Go Down Like a Lead Balloon (Origin)

What Is the Origin of the Saying "Go Down Like a Lead Balloon"?

The term "go down like a lead balloon" means to be poorly received by an audience or to be a total failure.

In the US, "go over like a lead balloon" is also used.
Go Down Like a Lead Balloon (Origin)

Examples of Use:

  • His "English man, Scottish man, Irish man" jokes went down like a lead a balloon.
  • I am expecting my sales pitch to go down like a lead a balloon.
  • Well, that idea went down like a lead balloon. It's time for a rethink!
  • My cakes went down a treat! My celery sticks went down like a lead balloon.
This idiom is a simile (i.e., a figure of speech that likens one thing to another). Clearly, a balloon made of lead wouldn't float in the air. It would drop like a stone.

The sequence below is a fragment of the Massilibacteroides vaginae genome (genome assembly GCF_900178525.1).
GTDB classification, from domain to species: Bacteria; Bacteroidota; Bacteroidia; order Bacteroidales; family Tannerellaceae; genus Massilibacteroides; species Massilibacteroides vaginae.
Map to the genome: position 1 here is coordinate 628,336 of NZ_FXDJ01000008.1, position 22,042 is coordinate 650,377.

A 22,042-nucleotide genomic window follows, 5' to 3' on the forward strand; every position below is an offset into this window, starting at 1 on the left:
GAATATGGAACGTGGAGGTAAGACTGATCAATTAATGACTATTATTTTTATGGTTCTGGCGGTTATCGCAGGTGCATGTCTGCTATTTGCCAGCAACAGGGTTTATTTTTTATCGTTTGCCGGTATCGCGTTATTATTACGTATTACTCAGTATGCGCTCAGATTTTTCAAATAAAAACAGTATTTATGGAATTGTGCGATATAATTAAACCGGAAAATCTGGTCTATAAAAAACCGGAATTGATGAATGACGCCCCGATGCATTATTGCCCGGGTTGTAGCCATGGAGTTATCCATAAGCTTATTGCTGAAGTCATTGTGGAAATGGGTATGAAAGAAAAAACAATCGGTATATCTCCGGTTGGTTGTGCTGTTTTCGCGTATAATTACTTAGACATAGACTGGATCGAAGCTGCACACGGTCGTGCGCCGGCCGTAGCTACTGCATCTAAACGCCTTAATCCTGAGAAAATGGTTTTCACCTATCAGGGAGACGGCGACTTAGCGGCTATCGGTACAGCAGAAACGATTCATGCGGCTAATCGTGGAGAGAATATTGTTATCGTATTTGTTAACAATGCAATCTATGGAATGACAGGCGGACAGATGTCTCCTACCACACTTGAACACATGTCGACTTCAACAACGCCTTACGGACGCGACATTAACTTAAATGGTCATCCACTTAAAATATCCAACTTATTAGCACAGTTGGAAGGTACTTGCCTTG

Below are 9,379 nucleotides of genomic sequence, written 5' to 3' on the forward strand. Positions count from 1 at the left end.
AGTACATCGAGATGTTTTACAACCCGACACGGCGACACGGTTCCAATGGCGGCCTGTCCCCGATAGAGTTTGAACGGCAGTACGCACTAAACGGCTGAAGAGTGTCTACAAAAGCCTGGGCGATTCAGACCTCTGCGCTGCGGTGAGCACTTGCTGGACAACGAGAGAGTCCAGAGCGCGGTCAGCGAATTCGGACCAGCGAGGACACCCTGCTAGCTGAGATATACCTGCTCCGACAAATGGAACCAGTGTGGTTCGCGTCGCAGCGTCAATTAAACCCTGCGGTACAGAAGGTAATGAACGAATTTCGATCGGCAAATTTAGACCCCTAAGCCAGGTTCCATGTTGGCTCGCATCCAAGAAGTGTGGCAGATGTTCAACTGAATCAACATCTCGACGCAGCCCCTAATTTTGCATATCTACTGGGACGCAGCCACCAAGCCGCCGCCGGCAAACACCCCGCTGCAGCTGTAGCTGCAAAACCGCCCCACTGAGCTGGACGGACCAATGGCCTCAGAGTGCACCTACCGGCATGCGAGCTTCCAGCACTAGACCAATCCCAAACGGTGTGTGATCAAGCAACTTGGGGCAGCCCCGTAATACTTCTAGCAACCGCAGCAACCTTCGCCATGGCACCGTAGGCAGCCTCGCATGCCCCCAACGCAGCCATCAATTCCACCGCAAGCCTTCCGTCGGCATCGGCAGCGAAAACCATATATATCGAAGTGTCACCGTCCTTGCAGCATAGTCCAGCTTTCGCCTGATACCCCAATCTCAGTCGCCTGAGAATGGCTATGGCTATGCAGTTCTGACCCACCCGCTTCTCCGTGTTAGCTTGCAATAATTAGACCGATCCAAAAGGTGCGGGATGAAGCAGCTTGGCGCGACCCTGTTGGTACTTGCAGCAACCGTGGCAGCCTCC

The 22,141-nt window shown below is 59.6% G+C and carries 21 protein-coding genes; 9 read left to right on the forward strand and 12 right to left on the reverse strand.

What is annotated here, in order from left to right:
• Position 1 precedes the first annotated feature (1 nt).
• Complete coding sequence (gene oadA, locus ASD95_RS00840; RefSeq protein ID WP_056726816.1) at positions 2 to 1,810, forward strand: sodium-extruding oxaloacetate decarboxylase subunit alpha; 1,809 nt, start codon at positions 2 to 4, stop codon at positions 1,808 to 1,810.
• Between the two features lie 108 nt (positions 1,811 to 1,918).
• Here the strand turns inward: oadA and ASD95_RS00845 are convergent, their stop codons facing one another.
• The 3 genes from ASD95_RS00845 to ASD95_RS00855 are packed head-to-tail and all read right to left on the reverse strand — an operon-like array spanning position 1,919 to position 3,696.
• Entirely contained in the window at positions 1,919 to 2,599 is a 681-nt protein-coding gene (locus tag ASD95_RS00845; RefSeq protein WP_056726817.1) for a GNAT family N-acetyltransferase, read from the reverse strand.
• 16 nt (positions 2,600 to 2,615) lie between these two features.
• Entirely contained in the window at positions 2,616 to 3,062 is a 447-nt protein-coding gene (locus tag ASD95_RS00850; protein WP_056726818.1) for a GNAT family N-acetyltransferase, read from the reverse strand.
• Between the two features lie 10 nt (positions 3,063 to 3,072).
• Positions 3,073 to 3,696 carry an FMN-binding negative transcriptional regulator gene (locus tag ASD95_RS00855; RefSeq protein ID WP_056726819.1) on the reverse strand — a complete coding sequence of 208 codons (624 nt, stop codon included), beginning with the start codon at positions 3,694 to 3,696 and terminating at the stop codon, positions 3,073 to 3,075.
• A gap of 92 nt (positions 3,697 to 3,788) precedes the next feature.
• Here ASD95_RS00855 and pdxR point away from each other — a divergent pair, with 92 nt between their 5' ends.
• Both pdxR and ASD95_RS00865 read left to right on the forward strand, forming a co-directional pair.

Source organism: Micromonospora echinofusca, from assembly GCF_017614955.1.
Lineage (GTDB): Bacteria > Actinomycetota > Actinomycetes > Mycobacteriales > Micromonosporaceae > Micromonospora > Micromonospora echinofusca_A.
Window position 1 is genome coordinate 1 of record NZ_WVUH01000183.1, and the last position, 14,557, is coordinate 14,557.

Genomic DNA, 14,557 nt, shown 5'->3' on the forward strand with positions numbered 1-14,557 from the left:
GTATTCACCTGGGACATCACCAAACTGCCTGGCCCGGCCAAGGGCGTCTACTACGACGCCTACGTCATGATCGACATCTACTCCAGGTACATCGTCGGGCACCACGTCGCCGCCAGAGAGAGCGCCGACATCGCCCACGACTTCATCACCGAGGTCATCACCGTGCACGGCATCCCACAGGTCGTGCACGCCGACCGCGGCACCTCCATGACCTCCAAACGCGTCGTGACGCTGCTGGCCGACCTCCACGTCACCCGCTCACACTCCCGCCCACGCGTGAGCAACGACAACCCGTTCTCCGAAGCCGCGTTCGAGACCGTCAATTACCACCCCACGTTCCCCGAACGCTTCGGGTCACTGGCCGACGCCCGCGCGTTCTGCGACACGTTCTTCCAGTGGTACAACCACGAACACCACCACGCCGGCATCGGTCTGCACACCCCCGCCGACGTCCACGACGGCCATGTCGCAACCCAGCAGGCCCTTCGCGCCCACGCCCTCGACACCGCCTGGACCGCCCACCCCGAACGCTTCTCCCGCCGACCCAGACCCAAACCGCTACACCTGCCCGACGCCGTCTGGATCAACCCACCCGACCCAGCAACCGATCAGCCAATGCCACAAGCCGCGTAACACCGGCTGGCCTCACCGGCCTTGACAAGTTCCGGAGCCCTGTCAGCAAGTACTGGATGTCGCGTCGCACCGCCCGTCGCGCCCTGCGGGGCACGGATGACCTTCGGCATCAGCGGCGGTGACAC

A number of sites state this saying originated in America, first appearing in a popular cartoon syndicated across several US newspapers in June 1924. However, a close look at Google's Ngram Viewer, which scans millions of publications over the last two centuries, tells you that "lead balloons" were being used for analogy as early as the 1860s.

It is clear from Google's graph, however, that the saying did not start to become popular until the early 1940s, i.e., during the Second World War.

The Name "Led Zeppelin"

We can't talk about lead balloons without mentioning the band "Led Zeppelin."

According to an account in RollingStone, in May 1966, "The Who" drummer Keith Moon and bassist John Entwistle recorded the instrumental "Beck's Bolero" with Jimmy Page, John Paul Jones and Jeff Beck. The track came out well, and they considered forming a new band. Moon stated that the band would "go over like a lead balloon," and the new band wasn't formed. Page remembered the saying two years later when he created Led Zeppelin.

Of course, the word lead can be pronounced led or leed, which is why "Led" was reportedly chosen. In case you missed it, lead is a heavy metal, so "heavy metal" (the metal) and "heavy metal" (the music) are homonyms. More specifically, they are homophones (same sound) and homographs (same spelling).

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This page was written by Craig Shrives.